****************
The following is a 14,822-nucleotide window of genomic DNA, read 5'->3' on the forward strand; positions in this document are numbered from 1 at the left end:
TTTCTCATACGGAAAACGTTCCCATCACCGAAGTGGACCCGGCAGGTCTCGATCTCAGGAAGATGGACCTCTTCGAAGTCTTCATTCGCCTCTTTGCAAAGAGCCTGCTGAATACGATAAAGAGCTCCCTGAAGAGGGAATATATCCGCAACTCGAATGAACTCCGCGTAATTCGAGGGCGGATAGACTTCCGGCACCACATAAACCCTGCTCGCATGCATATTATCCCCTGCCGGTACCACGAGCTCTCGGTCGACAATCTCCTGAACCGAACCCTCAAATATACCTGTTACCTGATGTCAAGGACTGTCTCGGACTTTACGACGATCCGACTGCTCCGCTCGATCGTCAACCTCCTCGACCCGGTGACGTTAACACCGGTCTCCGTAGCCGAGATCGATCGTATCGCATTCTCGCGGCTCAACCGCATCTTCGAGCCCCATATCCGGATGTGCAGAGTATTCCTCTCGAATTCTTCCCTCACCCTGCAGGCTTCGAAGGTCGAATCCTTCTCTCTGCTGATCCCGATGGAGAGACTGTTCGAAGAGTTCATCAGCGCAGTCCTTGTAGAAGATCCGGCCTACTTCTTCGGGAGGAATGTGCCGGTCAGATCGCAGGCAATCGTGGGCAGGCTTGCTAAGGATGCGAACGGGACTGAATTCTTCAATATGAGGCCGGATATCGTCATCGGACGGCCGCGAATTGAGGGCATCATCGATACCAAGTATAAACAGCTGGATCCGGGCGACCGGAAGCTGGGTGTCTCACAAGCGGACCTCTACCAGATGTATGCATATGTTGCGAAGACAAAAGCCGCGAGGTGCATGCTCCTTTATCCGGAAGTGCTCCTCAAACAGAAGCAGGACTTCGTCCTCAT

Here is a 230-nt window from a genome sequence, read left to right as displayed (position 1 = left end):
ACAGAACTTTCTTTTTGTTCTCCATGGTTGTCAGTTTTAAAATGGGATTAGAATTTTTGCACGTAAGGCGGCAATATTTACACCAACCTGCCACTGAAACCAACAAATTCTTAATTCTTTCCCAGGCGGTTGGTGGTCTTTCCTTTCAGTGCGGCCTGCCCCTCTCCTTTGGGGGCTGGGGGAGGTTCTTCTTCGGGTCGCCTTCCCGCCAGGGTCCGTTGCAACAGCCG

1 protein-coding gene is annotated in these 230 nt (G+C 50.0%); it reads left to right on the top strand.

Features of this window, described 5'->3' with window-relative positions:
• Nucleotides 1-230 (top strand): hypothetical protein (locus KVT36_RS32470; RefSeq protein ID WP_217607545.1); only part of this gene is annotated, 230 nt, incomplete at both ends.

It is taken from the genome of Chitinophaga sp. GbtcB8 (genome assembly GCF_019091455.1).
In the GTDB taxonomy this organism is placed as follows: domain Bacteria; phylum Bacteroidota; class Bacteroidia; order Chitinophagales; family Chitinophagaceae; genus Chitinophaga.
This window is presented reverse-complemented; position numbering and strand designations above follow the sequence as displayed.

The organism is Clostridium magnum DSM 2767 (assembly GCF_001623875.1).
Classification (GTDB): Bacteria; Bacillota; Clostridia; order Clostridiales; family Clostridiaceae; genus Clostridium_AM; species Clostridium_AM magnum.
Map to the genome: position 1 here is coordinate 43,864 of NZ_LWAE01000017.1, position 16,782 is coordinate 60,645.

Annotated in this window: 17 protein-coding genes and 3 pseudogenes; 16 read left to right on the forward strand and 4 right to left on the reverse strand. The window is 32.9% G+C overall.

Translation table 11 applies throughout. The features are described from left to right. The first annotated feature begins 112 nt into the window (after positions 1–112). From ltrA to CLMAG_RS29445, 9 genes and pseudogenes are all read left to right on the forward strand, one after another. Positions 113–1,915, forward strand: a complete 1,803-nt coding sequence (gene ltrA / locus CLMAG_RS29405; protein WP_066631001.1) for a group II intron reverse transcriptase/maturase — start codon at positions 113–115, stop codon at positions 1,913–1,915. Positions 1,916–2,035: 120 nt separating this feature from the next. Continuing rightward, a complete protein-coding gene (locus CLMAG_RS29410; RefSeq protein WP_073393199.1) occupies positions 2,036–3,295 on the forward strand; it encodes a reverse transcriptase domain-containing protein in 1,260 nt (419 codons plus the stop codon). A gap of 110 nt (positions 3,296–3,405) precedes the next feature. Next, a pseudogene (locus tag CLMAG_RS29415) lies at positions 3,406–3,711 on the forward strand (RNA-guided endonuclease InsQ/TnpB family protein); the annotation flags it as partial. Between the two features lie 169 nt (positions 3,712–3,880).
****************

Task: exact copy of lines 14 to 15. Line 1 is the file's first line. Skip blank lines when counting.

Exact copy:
Annotated in this window: 17 protein-coding genes and 3 pseudogenes; 16 read left to right on the forward strand and 4 right to left on the reverse strand. The window is 32.9% G+C overall.

Translation table 11 applies throughout. The features are described from left to right. The first annotated feature begins 112 nt into the window (after positions 1–112). From ltrA to CLMAG_RS29445, 9 genes and pseudogenes are all read left to right on the forward strand, one after another. Positions 113–1,915, forward strand: a complete 1,803-nt coding sequence (gene ltrA / locus CLMAG_RS29405; protein WP_066631001.1) for a group II intron reverse transcriptase/maturase — start codon at positions 113–115, stop codon at positions 1,913–1,915. Positions 1,916–2,035: 120 nt separating this feature from the next. Continuing rightward, a complete protein-coding gene (locus CLMAG_RS29410; RefSeq protein WP_073393199.1) occupies positions 2,036–3,295 on the forward strand; it encodes a reverse transcriptase domain-containing protein in 1,260 nt (419 codons plus the stop codon). A gap of 110 nt (positions 3,296–3,405) precedes the next feature. Next, a pseudogene (locus tag CLMAG_RS29415) lies at positions 3,406–3,711 on the forward strand (RNA-guided endonuclease InsQ/TnpB family protein); the annotation flags it as partial. Between the two features lie 169 nt (positions 3,712–3,880).